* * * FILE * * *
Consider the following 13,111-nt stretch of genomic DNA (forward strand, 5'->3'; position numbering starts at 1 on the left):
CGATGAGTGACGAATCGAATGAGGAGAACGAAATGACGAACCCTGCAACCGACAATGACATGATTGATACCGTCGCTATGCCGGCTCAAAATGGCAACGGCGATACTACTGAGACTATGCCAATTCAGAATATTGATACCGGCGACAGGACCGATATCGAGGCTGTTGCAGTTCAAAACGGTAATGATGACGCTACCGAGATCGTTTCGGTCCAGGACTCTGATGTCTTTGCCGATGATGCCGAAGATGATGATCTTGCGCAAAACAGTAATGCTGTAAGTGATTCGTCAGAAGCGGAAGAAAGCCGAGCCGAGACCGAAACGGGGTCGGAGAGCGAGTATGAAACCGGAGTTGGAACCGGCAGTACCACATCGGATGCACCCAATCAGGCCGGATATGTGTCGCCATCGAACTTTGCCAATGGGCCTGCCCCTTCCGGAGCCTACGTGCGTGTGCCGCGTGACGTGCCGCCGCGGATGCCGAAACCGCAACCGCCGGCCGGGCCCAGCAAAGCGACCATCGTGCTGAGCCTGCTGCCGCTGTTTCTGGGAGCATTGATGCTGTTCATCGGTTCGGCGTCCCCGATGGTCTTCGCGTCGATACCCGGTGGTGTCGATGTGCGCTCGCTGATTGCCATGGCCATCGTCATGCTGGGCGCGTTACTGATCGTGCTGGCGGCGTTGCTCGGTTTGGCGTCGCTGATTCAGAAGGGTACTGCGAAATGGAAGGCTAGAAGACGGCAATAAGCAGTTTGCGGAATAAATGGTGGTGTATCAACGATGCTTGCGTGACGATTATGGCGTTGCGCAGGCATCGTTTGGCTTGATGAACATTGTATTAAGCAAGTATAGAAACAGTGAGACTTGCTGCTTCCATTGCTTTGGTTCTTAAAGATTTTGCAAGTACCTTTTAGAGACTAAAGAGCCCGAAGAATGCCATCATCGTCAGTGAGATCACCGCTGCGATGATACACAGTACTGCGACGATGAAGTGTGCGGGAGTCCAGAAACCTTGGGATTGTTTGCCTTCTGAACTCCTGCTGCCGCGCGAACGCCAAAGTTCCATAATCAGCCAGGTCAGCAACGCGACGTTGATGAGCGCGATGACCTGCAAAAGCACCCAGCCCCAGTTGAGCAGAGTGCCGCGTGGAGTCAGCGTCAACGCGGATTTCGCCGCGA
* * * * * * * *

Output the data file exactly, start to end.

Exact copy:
Consider the following 13,111-nt stretch of genomic DNA (forward strand, 5'->3'; position numbering starts at 1 on the left):
CGATGAGTGACGAATCGAATGAGGAGAACGAAATGACGAACCCTGCAACCGACAATGACATGATTGATACCGTCGCTATGCCGGCTCAAAATGGCAACGGCGATACTACTGAGACTATGCCAATTCAGAATATTGATACCGGCGACAGGACCGATATCGAGGCTGTTGCAGTTCAAAACGGTAATGATGACGCTACCGAGATCGTTTCGGTCCAGGACTCTGATGTCTTTGCCGATGATGCCGAAGATGATGATCTTGCGCAAAACAGTAATGCTGTAAGTGATTCGTCAGAAGCGGAAGAAAGCCGAGCCGAGACCGAAACGGGGTCGGAGAGCGAGTATGAAACCGGAGTTGGAACCGGCAGTACCACATCGGATGCACCCAATCAGGCCGGATATGTGTCGCCATCGAACTTTGCCAATGGGCCTGCCCCTTCCGGAGCCTACGTGCGTGTGCCGCGTGACGTGCCGCCGCGGATGCCGAAACCGCAACCGCCGGCCGGGCCCAGCAAAGCGACCATCGTGCTGAGCCTGCTGCCGCTGTTTCTGGGAGCATTGATGCTGTTCATCGGTTCGGCGTCCCCGATGGTCTTCGCGTCGATACCCGGTGGTGTCGATGTGCGCTCGCTGATTGCCATGGCCATCGTCATGCTGGGCGCGTTACTGATCGTGCTGGCGGCGTTGCTCGGTTTGGCGTCGCTGATTCAGAAGGGTACTGCGAAATGGAAGGCTAGAAGACGGCAATAAGCAGTTTGCGGAATAAATGGTGGTGTATCAACGATGCTTGCGTGACGATTATGGCGTTGCGCAGGCATCGTTTGGCTTGATGAACATTGTATTAAGCAAGTATAGAAACAGTGAGACTTGCTGCTTCCATTGCTTTGGTTCTTAAAGATTTTGCAAGTACCTTTTAGAGACTAAAGAGCCCGAAGAATGCCATCATCGTCAGTGAGATCACCGCTGCGATGATACACAGTACTGCGACGATGAAGTGTGCGGGAGTCCAGAAACCTTGGGATTGTTTGCCTTCTGAACTCCTGCTGCCGCGCGAACGCCAAAGTTCCATAATCAGCCAGGTCAGCAACGCGACGTTGATGAGCGCGATGACCTGCAAAAGCACCCAGCCCCAGTTGAGCAGAGTGCCGCGTGGAGTCAGCGTCAACGCGGATTTCGCCGCGA